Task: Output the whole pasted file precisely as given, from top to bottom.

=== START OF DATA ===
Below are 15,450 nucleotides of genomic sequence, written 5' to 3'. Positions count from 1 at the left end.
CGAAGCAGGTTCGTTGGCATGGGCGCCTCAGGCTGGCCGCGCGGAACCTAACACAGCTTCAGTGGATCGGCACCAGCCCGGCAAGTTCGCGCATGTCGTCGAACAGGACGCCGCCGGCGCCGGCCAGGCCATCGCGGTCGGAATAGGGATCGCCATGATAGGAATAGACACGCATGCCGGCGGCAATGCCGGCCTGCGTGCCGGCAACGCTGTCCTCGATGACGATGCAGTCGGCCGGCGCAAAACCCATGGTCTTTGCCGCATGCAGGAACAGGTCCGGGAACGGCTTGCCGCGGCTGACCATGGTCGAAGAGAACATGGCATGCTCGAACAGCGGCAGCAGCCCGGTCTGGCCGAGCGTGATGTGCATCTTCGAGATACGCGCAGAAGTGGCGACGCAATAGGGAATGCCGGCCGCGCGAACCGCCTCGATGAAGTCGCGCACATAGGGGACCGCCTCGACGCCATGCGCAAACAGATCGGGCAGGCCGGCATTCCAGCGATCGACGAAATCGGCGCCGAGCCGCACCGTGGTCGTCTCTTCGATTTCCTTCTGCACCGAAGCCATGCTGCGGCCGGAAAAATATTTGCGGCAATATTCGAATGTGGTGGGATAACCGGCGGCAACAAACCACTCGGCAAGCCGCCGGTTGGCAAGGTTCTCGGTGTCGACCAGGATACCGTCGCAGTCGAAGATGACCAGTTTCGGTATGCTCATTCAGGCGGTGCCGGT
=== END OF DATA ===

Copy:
Below are 15,450 nucleotides of genomic sequence, written 5' to 3'. Positions count from 1 at the left end.
CGAAGCAGGTTCGTTGGCATGGGCGCCTCAGGCTGGCCGCGCGGAACCTAACACAGCTTCAGTGGATCGGCACCAGCCCGGCAAGTTCGCGCATGTCGTCGAACAGGACGCCGCCGGCGCCGGCCAGGCCATCGCGGTCGGAATAGGGATCGCCATGATAGGAATAGACACGCATGCCGGCGGCAATGCCGGCCTGCGTGCCGGCAACGCTGTCCTCGATGACGATGCAGTCGGCCGGCGCAAAACCCATGGTCTTTGCCGCATGCAGGAACAGGTCCGGGAACGGCTTGCCGCGGCTGACCATGGTCGAAGAGAACATGGCATGCTCGAACAGCGGCAGCAGCCCGGTCTGGCCGAGCGTGATGTGCATCTTCGAGATACGCGCAGAAGTGGCGACGCAATAGGGAATGCCGGCCGCGCGAACCGCCTCGATGAAGTCGCGCACATAGGGGACCGCCTCGACGCCATGCGCAAACAGATCGGGCAGGCCGGCATTCCAGCGATCGACGAAATCGGCGCCGAGCCGCACCGTGGTCGTCTCTTCGATTTCCTTCTGCACCGAAGCCATGCTGCGGCCGGAAAAATATTTGCGGCAATATTCGAATGTGGTGGGATAACCGGCGGCAACAAACCACTCGGCAAGCCGCCGGTTGGCAAGGTTCTCGGTGTCGACCAGGATACCGTCGCAGTCGAAGATGACCAGTTTCGGTATGCTCATTCAGGCGGTGCCGGT